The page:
abstract     = {For various reasons, irregular migration has become a more frequent phenomenon during the last decades. Until recently, there was only a limited amount of scientific research on this topic. But these days, humanitarian and social problems related to this fast growing group of people give a boost to political discussion and subsequently to scientific research. Both politicians and scientists want to ‘grab’ the situation and to acquire an overview of what is happening. Major questions have predominantly a quantitative character. Estimating the number of irregular migrants in a country is in most cases the base to deal with emerging problems. For these estimations, a large number of different methods is brought into action. Unfortunately, these bring forth rather feeble results partially as a consequence of a  large margin of error. Nevertheless, the latter does not seem to be an objection to base policy on these with far-reaching implications.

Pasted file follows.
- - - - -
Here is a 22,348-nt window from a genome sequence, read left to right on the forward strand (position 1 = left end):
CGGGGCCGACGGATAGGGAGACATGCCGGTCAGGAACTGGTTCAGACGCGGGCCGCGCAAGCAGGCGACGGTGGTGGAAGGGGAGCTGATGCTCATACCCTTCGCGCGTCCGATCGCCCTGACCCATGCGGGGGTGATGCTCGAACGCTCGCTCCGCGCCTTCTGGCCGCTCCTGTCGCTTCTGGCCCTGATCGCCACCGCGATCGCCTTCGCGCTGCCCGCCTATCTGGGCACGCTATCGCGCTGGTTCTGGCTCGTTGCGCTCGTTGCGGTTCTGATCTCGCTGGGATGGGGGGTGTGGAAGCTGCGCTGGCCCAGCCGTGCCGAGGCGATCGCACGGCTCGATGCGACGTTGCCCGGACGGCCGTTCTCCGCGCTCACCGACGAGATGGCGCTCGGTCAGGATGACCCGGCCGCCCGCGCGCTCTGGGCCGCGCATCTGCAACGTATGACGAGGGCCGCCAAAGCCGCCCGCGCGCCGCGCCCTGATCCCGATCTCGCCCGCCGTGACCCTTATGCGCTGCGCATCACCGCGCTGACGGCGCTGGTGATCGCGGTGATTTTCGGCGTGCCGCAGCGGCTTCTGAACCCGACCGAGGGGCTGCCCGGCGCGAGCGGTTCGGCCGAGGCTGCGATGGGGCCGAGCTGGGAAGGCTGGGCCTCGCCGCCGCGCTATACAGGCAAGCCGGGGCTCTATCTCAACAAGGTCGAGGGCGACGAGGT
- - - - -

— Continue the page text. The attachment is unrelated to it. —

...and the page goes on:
More in particular, I will focus on a methodological question concerning estimations of irregular migrant numbers, i.e. the problematic character of conceptualizations. This problem will be treated in two different ways. First, different definitions of people without legal residence (irregular/illegal/unauthorized/undocumented migrants, refugees,…) lead to specific ways of conceptualizing the problem. The latter is problematic as both applying different concepts and using these concepts differently can influence the statistical outcomes to a large extent. This will finally lead to different conclusions and recommendations. The target group ‘irregular migrants’ is exemplary to underline the importance of conceptual demarcation; furthermore, definitions frequently have emotive connotations, they are often unclear and they are used in various ways. The insight that it is impossible to derive concepts from empirical data implies the incomparability of a lot of research data and outcomes. Secondly, there is the danger that is intrinsic to reducing (the complexity of) a large amount of data to a limited number of differences. Restricting the degrees of freedom to obtain more accurate data takes away the possibility of making distinctions that are often desirable. It unavoidably implies a tendency towards homogenization. In the case of irregular migrants, their ‘irregularity’ or illegal residence is the benchmark of categorization. How diverse the particular circumstances of these people may be, is often ignored (cf. e.g. nationality, religion, culture but as well personal experiences or reasons for taking refuge) and policy treats them as a monolithic group of people.